The troubles of transport

Daniel Eb
Thursday 25 Aug 2011

Britomart design challenges experienced city architects Peddle Thorp in Auckland


Designing any commercial building has its challenges but when it’s sited directly above a working underground rail station the technical and design challenges are multiplied. So it was for Auckland-based Peddle Thorp Architects with the Britomart East 1, 2 and 3 buildings which sit Pi-like, framing the former Auckland Chief Post Office and above the city’s central station.

Peddle Thorp has been actively involved in developer Cooper and Company’s Britomart East Building for six years working closely with lead precinct designers JPW of Sydney. The assignment includes three main built projects so far – Charter House, fronting Customs St and Roukai Lane, Takutai Square, and the trio of East buildings that resembles the ancient and famed mathematical constant. Pi has its origins in Egyptian ancient history and as with that epoch’s ancient pyramids, Britomart’s most-recently completed East building has been designed and built based on dedicated teamwork.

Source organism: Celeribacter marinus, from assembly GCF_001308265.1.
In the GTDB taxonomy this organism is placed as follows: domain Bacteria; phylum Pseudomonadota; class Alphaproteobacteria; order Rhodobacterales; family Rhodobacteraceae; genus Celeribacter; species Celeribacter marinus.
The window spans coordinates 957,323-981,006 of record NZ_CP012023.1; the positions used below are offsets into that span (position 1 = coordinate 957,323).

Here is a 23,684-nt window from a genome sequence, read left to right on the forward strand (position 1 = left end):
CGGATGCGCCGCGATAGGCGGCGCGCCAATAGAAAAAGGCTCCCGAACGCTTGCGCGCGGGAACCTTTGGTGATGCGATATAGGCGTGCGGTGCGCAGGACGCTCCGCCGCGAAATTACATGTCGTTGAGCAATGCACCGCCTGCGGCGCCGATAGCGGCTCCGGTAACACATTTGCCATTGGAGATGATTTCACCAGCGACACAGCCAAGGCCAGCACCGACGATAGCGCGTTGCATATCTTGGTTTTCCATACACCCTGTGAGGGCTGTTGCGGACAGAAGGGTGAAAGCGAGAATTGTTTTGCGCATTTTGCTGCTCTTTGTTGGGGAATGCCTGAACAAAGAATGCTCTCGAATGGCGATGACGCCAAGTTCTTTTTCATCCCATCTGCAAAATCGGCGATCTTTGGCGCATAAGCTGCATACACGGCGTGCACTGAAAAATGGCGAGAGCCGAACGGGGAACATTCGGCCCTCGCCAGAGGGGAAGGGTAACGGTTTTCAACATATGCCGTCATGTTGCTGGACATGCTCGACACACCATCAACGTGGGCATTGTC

Peddle Thorp director Richard Goldie says the building includes a number of design and technical challenges. “Not the least of these was the fact it was built directly above the operational Britomart Rail Station,” Mr Goldie says. “This demanded a lightweight structural system that minimises load on existing station columns and piling. At the same time it needed to provide a high level of isolation from the noise and track vibrations associated with a rail station.”

The structure is effectively three buildings in one, and each has achieved a 5 Star Green Star Certified Rating from the New Zealand Green Building Council (NZGBC) representing ‘New Zealand excellence’ in green building. Innovations include large planted vertical green-walls at each end of the atrium, an inflated cushion ETFE atrium roof, and three sky-bridges across Galway Street connecting through to the earlier Charter House project. ETFE is a transparent polymer material developed for the space industry so it presents its own challenges Mr Goldie says.

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